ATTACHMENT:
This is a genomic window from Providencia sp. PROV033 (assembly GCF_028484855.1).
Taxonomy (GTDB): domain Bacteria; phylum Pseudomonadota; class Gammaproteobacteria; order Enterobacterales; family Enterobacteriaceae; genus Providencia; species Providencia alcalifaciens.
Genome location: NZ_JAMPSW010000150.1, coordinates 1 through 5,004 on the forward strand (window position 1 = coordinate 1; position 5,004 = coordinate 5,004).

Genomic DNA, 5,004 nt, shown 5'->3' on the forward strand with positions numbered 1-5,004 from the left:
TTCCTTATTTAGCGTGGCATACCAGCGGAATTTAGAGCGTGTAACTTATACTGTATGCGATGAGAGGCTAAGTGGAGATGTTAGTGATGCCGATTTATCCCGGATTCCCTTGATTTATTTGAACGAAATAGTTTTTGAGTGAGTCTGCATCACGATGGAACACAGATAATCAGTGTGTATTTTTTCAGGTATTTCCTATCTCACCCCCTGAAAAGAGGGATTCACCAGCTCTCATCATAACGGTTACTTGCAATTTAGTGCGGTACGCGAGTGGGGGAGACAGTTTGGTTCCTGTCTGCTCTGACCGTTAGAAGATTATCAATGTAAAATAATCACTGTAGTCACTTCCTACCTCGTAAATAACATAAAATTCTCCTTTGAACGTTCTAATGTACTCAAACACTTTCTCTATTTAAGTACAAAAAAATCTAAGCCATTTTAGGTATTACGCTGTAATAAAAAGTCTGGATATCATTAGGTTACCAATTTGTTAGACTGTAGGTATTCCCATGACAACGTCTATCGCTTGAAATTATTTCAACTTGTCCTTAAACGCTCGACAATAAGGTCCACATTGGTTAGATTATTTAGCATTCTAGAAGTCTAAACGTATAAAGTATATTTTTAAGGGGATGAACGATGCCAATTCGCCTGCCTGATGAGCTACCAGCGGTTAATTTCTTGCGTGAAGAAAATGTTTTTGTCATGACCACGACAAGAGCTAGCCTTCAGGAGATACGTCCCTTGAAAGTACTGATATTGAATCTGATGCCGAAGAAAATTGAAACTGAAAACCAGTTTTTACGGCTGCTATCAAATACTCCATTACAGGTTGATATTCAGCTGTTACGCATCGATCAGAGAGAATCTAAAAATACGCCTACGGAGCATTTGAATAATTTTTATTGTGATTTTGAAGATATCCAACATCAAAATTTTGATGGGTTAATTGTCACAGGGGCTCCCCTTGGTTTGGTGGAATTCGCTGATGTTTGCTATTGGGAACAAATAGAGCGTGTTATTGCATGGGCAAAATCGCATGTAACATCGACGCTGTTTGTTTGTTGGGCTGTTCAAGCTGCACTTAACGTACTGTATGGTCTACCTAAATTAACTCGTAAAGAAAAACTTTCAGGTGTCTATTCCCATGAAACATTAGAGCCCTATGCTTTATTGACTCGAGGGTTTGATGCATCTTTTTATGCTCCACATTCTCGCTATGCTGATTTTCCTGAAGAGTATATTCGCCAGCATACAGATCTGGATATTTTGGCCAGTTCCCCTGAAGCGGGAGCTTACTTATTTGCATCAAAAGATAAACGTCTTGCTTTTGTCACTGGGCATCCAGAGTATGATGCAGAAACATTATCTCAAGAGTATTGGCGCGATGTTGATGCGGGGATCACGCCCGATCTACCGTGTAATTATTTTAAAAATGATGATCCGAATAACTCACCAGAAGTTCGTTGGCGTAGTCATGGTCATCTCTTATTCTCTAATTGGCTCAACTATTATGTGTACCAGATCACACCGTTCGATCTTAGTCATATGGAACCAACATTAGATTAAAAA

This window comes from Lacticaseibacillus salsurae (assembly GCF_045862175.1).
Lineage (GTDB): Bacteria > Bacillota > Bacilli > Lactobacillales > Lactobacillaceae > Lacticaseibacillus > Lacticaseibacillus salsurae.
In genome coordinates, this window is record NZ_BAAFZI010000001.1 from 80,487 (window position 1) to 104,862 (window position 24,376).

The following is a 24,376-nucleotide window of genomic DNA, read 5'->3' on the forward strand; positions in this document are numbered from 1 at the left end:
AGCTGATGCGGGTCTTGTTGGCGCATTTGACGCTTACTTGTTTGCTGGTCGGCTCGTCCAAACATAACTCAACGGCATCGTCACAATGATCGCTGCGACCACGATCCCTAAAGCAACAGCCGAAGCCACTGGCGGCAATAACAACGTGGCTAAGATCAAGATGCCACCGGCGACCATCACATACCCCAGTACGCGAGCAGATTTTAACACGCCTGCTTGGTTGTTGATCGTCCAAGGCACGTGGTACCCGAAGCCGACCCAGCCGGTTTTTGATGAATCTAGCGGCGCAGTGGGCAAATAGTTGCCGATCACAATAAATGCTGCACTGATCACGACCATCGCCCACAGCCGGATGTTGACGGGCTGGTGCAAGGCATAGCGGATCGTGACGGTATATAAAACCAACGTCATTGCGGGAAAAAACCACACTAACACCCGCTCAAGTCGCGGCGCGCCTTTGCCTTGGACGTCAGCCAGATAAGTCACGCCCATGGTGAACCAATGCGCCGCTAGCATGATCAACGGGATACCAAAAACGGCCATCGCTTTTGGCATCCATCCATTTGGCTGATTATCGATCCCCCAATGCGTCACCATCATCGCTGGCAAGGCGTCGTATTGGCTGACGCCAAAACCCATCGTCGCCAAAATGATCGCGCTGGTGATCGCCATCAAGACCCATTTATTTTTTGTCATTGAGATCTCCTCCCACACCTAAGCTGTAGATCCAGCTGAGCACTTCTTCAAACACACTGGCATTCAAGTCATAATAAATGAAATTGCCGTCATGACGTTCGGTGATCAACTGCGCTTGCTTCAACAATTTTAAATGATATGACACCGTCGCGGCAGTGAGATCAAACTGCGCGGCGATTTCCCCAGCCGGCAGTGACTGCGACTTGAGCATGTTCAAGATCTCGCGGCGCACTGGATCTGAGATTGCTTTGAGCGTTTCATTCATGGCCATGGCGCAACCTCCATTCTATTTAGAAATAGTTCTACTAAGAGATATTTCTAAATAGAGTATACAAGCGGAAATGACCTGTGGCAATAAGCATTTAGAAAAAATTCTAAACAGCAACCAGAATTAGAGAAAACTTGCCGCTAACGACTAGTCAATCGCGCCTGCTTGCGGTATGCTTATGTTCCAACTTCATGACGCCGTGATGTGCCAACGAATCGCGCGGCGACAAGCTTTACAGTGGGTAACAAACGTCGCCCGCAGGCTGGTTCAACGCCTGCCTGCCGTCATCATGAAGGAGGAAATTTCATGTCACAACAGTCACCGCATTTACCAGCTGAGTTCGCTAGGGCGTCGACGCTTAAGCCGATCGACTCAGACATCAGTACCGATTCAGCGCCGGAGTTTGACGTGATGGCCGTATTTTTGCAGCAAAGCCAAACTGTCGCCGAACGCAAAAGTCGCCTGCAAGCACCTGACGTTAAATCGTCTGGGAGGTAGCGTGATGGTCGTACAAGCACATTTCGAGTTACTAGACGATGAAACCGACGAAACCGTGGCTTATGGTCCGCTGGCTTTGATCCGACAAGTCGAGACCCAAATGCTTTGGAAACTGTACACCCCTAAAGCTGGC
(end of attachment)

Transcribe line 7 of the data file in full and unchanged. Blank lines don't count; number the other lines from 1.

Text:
Lineage (GTDB): Bacteria > Bacillota > Bacilli > Lactobacillales > Lactobacillaceae > Lacticaseibacillus > Lacticaseibacillus salsurae.